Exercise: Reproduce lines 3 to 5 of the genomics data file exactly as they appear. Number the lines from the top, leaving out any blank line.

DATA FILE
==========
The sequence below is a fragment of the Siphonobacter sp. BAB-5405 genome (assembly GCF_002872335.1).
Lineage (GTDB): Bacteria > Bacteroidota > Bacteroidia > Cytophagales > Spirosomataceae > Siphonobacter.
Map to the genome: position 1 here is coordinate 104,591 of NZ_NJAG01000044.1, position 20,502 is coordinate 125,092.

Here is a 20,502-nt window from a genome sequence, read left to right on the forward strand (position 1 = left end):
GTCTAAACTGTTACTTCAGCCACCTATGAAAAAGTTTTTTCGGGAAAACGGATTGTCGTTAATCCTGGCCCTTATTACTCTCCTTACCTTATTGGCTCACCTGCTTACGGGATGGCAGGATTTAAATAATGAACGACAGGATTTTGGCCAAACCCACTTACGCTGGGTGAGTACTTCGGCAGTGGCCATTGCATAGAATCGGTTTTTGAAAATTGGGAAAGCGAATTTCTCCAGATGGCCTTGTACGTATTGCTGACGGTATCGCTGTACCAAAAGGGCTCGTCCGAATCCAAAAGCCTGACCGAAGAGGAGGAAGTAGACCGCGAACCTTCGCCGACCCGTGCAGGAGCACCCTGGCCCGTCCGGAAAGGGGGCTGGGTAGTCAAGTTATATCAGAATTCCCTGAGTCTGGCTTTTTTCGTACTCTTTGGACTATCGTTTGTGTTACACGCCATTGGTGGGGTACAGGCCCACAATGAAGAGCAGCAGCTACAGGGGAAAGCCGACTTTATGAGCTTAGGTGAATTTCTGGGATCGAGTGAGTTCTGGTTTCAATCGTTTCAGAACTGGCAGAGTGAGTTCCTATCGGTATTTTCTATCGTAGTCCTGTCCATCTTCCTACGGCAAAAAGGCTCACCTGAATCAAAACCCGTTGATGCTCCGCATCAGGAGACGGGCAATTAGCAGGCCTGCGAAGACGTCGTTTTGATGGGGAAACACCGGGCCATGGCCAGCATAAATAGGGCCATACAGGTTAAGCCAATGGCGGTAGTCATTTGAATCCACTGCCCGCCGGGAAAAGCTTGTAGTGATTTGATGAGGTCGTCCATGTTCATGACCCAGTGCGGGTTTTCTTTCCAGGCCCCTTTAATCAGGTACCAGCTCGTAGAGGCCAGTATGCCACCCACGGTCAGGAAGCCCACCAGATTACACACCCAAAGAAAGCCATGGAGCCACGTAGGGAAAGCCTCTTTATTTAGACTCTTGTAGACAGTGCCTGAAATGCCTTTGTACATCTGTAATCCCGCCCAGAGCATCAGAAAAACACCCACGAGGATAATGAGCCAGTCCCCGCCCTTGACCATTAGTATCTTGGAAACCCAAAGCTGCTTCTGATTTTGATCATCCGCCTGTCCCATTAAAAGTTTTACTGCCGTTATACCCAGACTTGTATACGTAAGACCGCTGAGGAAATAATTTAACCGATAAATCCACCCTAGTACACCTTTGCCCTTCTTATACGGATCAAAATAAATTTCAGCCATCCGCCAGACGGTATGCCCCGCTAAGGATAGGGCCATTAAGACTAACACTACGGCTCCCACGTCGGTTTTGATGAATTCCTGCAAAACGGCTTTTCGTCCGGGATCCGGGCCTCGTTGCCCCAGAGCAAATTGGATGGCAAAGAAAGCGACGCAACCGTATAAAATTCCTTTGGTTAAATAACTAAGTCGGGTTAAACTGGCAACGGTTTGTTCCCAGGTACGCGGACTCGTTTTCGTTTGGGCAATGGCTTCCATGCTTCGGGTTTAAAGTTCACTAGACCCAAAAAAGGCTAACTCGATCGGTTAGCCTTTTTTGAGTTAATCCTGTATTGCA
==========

Map to the genome: position 1 here is coordinate 104,591 of NZ_NJAG01000044.1, position 20,502 is coordinate 125,092.

Here is a 20,502-nt window from a genome sequence, read left to right on the forward strand (position 1 = left end):
GTCTAAACTGTTACTTCAGCCACCTATGAAAAAGTTTTTTCGGGAAAACGGATTGTCGTTAATCCTGGCCCTTATTACTCTCCTTACCTTATTGGCTCACCTGCTTACGGGATGGCAGGATTTAAATAATGAACGACAGGATTTTGGCCAAACCCACTTACGCTGGGTGAGTACTTCGGCAGTGGCCATTGCATAGAATCGGTTTTTGAAAATTGGGAAAGCGAATTTCTCCAGATGGCCTTGTACGTATTGCTGACGGTATCGCTGTACCAAAAGGGCTCGTCCGAATCCAAAAGCCTGACCGAAGAGGAGGAAGTAGACCGCGAACCTTCGCCGACCCGTGCAGGAGCACCCTGGCCCGTCCGGAAAGGGGGCTGGGTAGTCAAGTTATATCAGAATTCCCTGAGTCTGGCTTTTTTCGTACTCTTTGGACTATCGTTTGTGTTACACGCCATTGGTGGGGTACAGGCCCACAATGAAGAGCAGCAGCTACAGGGGAAAGCCGACTTTATGAGCTTAGGTGAATTTCTGGGATCGAGTGAGTTCTGGTTTCAATCGTTTCAGAACTGGCAGAGTGAGTTCCTATCGGTATTTTCTATCGTAGTCCTGTCCATCTTCCTACGGCAAAAAGGCTCACCTGAATCAAAACCCGTTGATGCTCCGCATCAGGAGACGGGCAATTAGCAGGCCTGCGAAGACGTCGTTTTGATGGGGAAACACCGGGCCATGGCCAGCATAAATAGGGCCATACAGGTTAAGCCAATGGCGGTAGTCATTTGAATCCACTGCCCGCCGGGAAAAGCTTGTAGTGATTTGATGAGGTCGTCCATGTTCATGACCCAGTGCGGGTTTTCTTTCCAGGCCCCTTTAATCAGGTACCAGCTCGTAGAGGCCAGTATGCCACCCACGGTCAGGAAGCCCACCAGATTACACACCCAAAGAAAGCCATGGAGCCACGTAGGGAAAGCCTCTTTATTTAGACTCTTGTAGACAGTGCCTGAAATGCCTTTGTACATCTGTAATCCCGCCCAGAGCATCAGAAAAACACCCACGAGGATAATGAGCCAGTCCCCGCCCTTGACCATTAGTATCTTGGAAACCCAAAGCTGCTTCTGATTTTGATCATCCGCCTGTCCCATTAAAAGTTTTACTGCCGTTATACCCAGACTTGTATACGTAAGACCGCTGAGGAAATAATTTAACCGATAAATCCACCCTAGTACACCTTTGCCCTTCTTATACGGATCAAAATAAATTTCAGCCATCCGCCAGACGGTATGCCCCGCTAAGGATAGGGCCATTAAGACTAACACTACGGCTCCCACGTCGGTTTTGATGAATTCCTGCAAAACGGCTTTTCGTCCGGGATCCGGGCCTCGTTGCCCCAGAGCAAATTGGATGGCAAAGAAAGCGACGCAACCGTATAAAATTCCTTTGGTTAAATAACTAAGTCGGGTTAAACTGGCAACGGTTTGTTCCCAGGTACGCGGACTCGTTTTCGTTTGGGCAATGGCTTCCATGCTTCGGGTTTAAAGTTCACTAGACCCAAAAAAGGCTAACTCGATCGGTTAGCCTTTTTTGAGTTAATCCTGTATTGCA